JVN [00:13:34] Ah, ah, obsessed. Ok, so there's bees. Ok, because, you know, one other thing I just thought of that’s kind of like rude but I think, like it's a bit like superiority complex, a bit like selfish, like, just what I heard you saying about, like, how we only really historically studied animals’ language to better understand our own. And, there's been this, like, kind of consistent, at least in my life, I noticed like a consistent effort to differentiate, like, human animals like as better than or superior to non-human animals and so I just noticed that, and this is just so fascinating to hear about the complexity of languages within animals. So we've heard a little bit about prairie dogs, we've heard a little bit about bees, what about, like, snakes? Like, I don't really like snakes. I'm really scared of them. Like, are they going to fucking bite me? Like, what do they say? Do they talk shit about people? Are they like, I'm going to go fucking bite her ass? Or like, what do they say?
EVA MEIJER [00:14:38] Well, about biting someone's ass, we do know that African bees, they are a specific kind of bees, they do actually, when one of them gets attacked, they will call all the others and they can kill people and they do actually; people die from that. So beware of, of making the African bee mad. Your question about snakes, I don't know if, if they communicate about these things. I think we don't know; I don't think it has been studied yet. So they, they, of course, have ways of communication, they use pheromones, but also bodily movement and touch. All, I mean, all of us, animals use pheromones of course, but, or most, I don't even know if that's all. But so, so yes, they are not like these kind of things that move or something, they do, they do perceive and, and interact, but I don't know how they, how they communicate with one another about human beings.
JVN [00:15:45] Can you tell us about, like, parental-child communication that's interesting in the animal kingdom? I was learning about dog behavior with our dog trainer and she was saying how, like, when you try to force human language and human understanding on a dog, that's where we a lot of times get into trouble because, like, you know, you'll be like, “Oh, you're so cute and I love you dog bla bla bla, bla, bla.” But dogs don't understand the English and so to them it sounds like [MAKES NOISE]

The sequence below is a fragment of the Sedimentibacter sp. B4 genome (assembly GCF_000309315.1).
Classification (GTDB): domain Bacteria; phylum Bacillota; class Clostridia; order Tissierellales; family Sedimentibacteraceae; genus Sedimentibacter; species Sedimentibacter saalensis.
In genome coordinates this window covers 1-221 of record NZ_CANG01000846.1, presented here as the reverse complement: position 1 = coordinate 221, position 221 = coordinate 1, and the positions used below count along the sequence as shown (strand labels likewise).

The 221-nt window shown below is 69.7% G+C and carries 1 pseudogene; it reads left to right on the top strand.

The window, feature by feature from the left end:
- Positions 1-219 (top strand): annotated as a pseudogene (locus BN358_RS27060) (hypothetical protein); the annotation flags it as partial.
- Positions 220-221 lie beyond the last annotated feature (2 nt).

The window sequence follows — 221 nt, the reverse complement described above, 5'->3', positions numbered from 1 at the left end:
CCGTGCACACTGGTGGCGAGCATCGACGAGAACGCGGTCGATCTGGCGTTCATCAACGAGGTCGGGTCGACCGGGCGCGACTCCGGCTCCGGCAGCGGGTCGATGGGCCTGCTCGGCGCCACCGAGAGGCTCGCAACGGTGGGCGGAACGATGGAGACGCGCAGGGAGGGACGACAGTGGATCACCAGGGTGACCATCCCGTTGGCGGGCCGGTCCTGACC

EVA MEIJER [00:16:13] Let's begin with the dog, because dogs do understand English it turns out. So, there's a dog family lab in Hungary and they're studying dog-human relations. They're doing scans of the dog brains and then saying stuff. And it turns out if you're using words that don't match with the tone of your voice, they think “Huh?” So they listen to both the tone of your voice and the words. And there are, of course, also dogs that are told a lot of words, but then that's a kind of different way of, of dealing with words, you know. But also just in the kind of regular communication they pick up a lot more than we think. And people are studying that now.
But of course, if you are treating your dog like a mini human or like a furry baby, and it's also weird because Americans always say “baby” and “child” to, to dogs, we don't do that in the lab. We don't kind of have this hierarchy, family hierarchy in the dog-human relations. But of course if you pretend that they're humans, then you're going to go wrong. But that's because dogs have their dog way of perceiving the world; we mostly use our eyes and dogs mostly use their nose. So that's a different, a different entry point into understanding the world. And it turns out that, that the sense that dogs smell have a kind of grammar.
So they, they, and they can also when they smell soup, they can, can smell the different ingredients in the soup or we just smell soup. And when they smell the pee of another dog, they, they can smell all kinds of information about their identity: is this a tall dog? That also has to do, of course, with where it is and um is, are they old? Is it a male or female or something else, I don't know. So it's a kind of it's, it's, dogs have a different way of meeting the world, but that doesn't mean that we cannot meet each other because there's also dogs and humans domesticated each other. Some people say that humans domesticated dogs, other people say that dogs domesticated humans. Some people say, even say that humans began to use language in relation to dogs, but that's very contested. So I'm not saying that I believe that, but it's an interesting idea. [DOG BARKS] There's a dog [LAUGHS]
JVN [00:18:44] He agrees!